I left Burlington on the Fourth of July. I know because I remember watching fireworks that night off Valcor Island and imagining the American and British fleets fighting it out in the revolution. I also remember waiving goodbye to Doug, Lauren, and their son Eric, how they’d driven down to the water to see me off, and how that moment only happened because Doug leaned over the rail in Manhattan and asked how he could help while everyone else just took pictures.
They left Burlington this morning on their way to a cabin in northern Ontario. They stopped at the Atwater Market on the Lachine Canal in Montreal for breakfast and met me in North Bay by mid afternoon.
There’s something wonderful about familiar faces. As soon as I recognized Lauren walking toward me, Eric and Doug just behind her, the weariness of the La Vase Portages faded, the bands of thunderstorms and waves ripping across Nipissing felt less dire, and the world brightened. I had to show the cashier in the supermarket two forms of ID before she pretended to recognize me and took my credit card. Doug, Lauren, and Eric didn’t hesitate a moment, they just gave me a big hug and asked how things were.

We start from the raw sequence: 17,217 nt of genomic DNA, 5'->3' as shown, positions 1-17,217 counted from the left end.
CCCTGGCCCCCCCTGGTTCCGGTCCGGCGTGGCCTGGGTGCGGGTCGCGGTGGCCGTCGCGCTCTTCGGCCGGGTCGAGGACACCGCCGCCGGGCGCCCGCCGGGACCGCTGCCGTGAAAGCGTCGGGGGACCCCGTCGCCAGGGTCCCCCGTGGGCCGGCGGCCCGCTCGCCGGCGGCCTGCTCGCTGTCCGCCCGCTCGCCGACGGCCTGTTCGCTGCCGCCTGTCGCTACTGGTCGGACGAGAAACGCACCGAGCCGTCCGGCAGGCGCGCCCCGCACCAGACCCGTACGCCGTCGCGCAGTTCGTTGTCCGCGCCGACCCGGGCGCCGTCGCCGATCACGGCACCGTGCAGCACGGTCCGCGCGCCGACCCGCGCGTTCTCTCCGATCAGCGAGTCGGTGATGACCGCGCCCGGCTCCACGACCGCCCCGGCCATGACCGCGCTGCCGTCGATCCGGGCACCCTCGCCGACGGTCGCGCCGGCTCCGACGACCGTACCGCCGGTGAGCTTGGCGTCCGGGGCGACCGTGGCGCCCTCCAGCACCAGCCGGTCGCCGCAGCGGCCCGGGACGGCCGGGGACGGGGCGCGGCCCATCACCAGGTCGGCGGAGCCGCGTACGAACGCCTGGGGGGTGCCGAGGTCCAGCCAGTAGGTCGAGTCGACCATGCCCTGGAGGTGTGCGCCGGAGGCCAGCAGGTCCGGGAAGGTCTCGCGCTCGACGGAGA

We all stood by the water, watching the whitecaps and catching up for a moment. None of us could stay long, but we had a few minutes, just to enough to connect, to smile, to laugh. A day earlier and I would have been hip deep in the La Vase, a day later and I would have been across Nipissing, but sometimes things just work.
I watched them drive away as I packed food into the boat and thought about how much has changed in two-hundred years, how small the world becomes behind the wheel of a car, how it took them less than a day to catch me after a month of paddling.
It’s almost disheartening, almost, but distance doesn’t measure depth.
I think back to Montreal, to sitting at a table with Michel and Carole and sharing a huge bowl of salad while he explained the thousand details he has to remember to become a pilot on the St. Lawrence River.
He has to know every rock, every building, every swirl of current, every light, every dock, every rise, every point, every island, every turn of the channel, every inch of water, forward and back, night and day, rain and fog, sun and clouds, all by heart, all without hesitation, so that when he says to turn, he knows.
He unrolled his map of St. Lawrence and it stretched across the room. It’s only a hundred mile piece. It would take me four days to cover it. It takes a car two hours. A plane, fifteen minutes.
It will take him two years.
I finish packing the boat and slip a few miles south to a small island of rock where I set up camp, watch waves crash against the granite, and wonder what the next month will bring, hoping for more than distance.